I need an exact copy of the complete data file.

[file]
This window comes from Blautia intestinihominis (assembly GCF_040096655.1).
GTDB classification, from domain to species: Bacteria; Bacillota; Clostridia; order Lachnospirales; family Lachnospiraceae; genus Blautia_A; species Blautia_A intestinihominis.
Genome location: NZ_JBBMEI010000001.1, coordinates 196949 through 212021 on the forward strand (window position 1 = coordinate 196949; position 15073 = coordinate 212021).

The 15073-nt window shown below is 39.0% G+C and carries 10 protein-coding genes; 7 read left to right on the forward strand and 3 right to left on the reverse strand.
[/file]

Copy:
This window comes from Blautia intestinihominis (assembly GCF_040096655.1).
GTDB classification, from domain to species: Bacteria; Bacillota; Clostridia; order Lachnospirales; family Lachnospiraceae; genus Blautia_A; species Blautia_A intestinihominis.
Genome location: NZ_JBBMEI010000001.1, coordinates 196949 through 212021 on the forward strand (window position 1 = coordinate 196949; position 15073 = coordinate 212021).

The 15073-nt window shown below is 39.0% G+C and carries 10 protein-coding genes; 7 read left to right on the forward strand and 3 right to left on the reverse strand.